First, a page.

Greetings, my fellow port swillers!

Ol’ Robbo wanted to draw the attention of the musick lovers among friends of the decanter to a new CD that is being highlighted as the “pick of the week” on the local classickal station and features the Bach Brandenburg Concerti Nos. 7-12.

But Tom, you are no doubt saying, we only know of six such concerti.  How can this be?  Well, I’ll let the station’s ad copy speak for itself:

This new release on the ATMA Classiques label is a performance by Montréal Baroque of a project by the late American oboist and musicologist Bruce Haynes.  In his words, “…these concertos are not meant as serious reconstructions, merely as speculative trials to demonstrate the possibilities for instrumental treatment of Bach’s rich fund of musical inventions contained in the cantatas and other vocal works.”  When Haynes conceived these sequels, he chose six cantatas and transcribed vocal lines for the same instrument groups Bach used in the original Brandenburg Concertos.  In May 2011, having orchestrated three of them, Haynes died unexpectedly during a surgical procedure.  His widow, cellist Susie Napper, finished the project, and was the artistic director for this recording, produced during the 2011 Montréal Baroque Festival.

So there you have it – concerti fashioned out of instrumentalized cantatas.

So far I have not heard a track based on a cantata with which I am much familiar, so I can’t really compare the vocal to the instrumental treatments.  I can offer a few observations, though.  Foremost is that listeners must not let the whole “new Brandenburgs” label set up any false expectations:  These pieces sound nothing at all like the original Brandenburgs, either in scope, scale, tone or structure.   This is hardly surprising, given that Bach had two completely different purposes in mind when he composed these two very different kinds of musick.  The Brandenburgs were, if you like, exercises in musickal conversation for its own sake, written by Bach for the aesthetic and intellectual enjoyment and amusement of a small, intimate group of musicians and their hearers.  The Cantatas, on the other hand, were meant for the purpose of enhancing the publick worship of God.  As such, they necessarily entailed different and very much broader performance goals and ideas.

Second, it’s my impression so far that the pieces are perhaps somewhat over-orchestrated, with more instruments than strictly necessary to the form jumping in and out in a way that sounds a bit fussy and contrived.   In this, they aren’t nearly so culpable as, for example, the abominable genre of “re-imagined” Christmas tunes of the “If Bach Had Written ‘Jingle Bells'” variety in which hack composers typically bulk up the orchestra for maximum cuteness.  However, even if they’re faithfully transcribed into the same instrumental groups used by Bach in the Brandenburgs, the effect – at least on a casual hearing – is a mite too cluttered for the ear of Robbo.  It’s quite true that Bach used the Brandenburgs as platforms for all sorts of different – and often novel – instrumental combinations, but again, that was part of the specific scope and purpose of these works, and the instrumentation was calculated based on those criteria.  (I haven’t heard yet how a cantata can possibly have been crammed into the delicate scoring of Concerto No. 5 with its trio sonata-like form and extended harpsichord solo, but the mind boggles at the thought.  Bull?  Meet china shop!)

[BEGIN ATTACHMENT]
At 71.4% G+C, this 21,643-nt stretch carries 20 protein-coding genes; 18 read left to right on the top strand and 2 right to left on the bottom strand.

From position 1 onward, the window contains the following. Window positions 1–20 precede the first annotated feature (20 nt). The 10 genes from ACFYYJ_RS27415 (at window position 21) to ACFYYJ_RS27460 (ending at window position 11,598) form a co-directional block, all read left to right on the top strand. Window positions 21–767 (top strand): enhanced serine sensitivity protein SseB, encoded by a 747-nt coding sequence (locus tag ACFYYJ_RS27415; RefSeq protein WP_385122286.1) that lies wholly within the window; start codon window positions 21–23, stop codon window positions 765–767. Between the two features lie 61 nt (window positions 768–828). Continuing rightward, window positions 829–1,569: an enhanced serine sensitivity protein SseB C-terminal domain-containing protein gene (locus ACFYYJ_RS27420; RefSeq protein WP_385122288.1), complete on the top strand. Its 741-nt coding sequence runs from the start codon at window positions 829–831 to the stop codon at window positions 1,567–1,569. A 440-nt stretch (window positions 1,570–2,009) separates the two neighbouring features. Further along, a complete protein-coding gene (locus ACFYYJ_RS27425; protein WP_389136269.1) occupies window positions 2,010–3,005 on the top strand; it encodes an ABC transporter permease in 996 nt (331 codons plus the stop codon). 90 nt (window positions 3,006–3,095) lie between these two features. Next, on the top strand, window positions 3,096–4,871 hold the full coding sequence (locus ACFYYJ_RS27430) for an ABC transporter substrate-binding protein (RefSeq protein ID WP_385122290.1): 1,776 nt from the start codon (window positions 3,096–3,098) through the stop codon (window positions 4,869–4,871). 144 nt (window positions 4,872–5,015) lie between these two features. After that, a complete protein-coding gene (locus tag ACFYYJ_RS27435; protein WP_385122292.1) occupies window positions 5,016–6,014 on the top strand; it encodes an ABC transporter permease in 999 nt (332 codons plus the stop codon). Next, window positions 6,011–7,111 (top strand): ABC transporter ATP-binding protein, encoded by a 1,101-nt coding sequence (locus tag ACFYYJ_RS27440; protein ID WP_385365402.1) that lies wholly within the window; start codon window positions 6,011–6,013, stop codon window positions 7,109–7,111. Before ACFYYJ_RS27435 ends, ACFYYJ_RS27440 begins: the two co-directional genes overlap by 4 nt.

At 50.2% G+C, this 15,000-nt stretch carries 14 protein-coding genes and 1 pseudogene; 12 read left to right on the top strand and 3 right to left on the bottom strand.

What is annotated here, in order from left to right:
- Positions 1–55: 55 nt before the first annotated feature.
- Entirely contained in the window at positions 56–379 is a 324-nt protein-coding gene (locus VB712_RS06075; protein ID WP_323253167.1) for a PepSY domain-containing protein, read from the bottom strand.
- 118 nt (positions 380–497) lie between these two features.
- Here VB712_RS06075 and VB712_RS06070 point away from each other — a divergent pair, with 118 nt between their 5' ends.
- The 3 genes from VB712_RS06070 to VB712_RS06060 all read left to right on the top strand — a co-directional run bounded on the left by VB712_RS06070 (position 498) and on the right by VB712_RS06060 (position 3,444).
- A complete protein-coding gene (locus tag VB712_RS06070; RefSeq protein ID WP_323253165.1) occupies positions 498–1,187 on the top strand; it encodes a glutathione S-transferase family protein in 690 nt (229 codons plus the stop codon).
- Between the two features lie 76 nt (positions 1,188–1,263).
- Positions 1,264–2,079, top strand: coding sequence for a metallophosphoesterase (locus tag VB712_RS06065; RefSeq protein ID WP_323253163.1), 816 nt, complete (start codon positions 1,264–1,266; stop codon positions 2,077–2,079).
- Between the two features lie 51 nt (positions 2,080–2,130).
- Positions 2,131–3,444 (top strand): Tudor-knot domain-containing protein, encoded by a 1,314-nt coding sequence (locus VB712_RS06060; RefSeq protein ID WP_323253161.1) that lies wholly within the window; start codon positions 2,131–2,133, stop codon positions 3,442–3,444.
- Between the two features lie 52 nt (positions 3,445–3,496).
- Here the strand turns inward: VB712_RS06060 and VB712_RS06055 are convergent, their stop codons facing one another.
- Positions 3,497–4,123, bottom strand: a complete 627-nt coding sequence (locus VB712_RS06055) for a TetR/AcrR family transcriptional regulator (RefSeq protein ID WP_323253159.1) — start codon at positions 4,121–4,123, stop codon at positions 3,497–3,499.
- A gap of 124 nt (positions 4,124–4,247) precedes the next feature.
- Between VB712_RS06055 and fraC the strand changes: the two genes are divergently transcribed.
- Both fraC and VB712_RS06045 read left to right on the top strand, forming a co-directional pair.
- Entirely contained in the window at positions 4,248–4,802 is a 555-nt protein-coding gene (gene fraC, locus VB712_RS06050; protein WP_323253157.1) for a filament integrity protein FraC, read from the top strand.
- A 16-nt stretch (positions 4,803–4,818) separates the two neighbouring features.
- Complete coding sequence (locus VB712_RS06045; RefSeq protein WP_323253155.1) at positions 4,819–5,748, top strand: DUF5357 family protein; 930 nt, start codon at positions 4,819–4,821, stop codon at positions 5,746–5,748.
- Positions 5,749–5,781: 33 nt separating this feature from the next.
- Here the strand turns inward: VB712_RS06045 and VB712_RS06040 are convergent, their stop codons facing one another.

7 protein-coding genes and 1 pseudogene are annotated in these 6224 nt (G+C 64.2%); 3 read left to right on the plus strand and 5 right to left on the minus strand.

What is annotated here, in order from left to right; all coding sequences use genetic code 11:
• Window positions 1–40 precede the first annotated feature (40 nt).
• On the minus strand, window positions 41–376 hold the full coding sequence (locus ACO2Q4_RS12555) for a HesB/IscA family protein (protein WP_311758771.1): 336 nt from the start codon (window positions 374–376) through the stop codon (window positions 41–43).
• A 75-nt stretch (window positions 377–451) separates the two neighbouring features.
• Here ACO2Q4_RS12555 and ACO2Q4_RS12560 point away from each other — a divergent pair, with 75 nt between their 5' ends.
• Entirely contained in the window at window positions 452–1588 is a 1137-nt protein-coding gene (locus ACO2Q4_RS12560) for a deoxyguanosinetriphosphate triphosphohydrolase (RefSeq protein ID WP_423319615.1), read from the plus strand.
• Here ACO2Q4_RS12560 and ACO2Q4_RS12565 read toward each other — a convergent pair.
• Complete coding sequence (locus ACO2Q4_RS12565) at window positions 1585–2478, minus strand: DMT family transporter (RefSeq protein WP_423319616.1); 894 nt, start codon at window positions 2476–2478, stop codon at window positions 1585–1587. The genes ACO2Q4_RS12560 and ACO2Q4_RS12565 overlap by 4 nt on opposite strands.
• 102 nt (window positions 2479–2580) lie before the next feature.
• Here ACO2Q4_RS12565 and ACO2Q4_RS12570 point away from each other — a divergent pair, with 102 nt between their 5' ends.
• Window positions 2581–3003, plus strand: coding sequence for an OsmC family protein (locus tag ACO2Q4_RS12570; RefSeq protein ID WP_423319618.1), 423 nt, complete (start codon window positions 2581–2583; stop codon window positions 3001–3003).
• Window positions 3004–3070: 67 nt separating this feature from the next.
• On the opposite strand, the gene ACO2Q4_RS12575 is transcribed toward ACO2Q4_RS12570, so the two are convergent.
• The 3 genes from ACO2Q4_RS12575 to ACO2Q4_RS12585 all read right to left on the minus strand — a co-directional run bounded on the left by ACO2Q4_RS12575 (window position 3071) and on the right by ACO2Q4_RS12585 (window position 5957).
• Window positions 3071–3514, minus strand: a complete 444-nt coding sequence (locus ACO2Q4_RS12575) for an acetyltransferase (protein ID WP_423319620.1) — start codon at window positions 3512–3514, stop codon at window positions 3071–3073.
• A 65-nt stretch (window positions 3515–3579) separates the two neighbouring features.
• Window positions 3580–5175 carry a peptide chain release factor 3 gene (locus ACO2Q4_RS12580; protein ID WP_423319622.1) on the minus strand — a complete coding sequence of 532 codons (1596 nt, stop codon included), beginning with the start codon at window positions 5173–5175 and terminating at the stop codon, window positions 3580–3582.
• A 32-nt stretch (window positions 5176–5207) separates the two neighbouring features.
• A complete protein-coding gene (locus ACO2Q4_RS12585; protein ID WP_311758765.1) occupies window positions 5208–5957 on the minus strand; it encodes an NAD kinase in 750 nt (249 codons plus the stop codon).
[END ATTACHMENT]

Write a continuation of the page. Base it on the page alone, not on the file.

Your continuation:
Third, and for all that above,  I still find these tracks interesting and pleasant to hear and am toying with buying the CD myself.  Again, it’s a bit of a gimmick, and Hayes himself indicates that he is just messing about for the sake of experimentation, but there is after all a very long tradition of transcribing the same musick back and forth among various forms.  (Where would I be, after all, without my beloved recording of Charles Avison’s orchestral transpositions of Scarlatti’s keyboard musick?)  Also, this is Bach, after all, whose musick is of such utter genius as to be very nearly indestructible no matter what form it takes.  (Heck, even Leopold Stokowski’s horrid orchestral mutations couldn’t crush all the life out of it.)   And it is quite clear that Hayes and Napper respect that genius and treat it accordingly.

Oh, and the Montréal Baroque do a bang up job, with all the scraping and howling goodiness of a period instrument performance.

So, there you go.  You may assign what weight you like to my opinion, keeping in mind of course the fact that said opinion is amateur, gratuitous and off-the-cuff, but I think this CD worthy of a listen.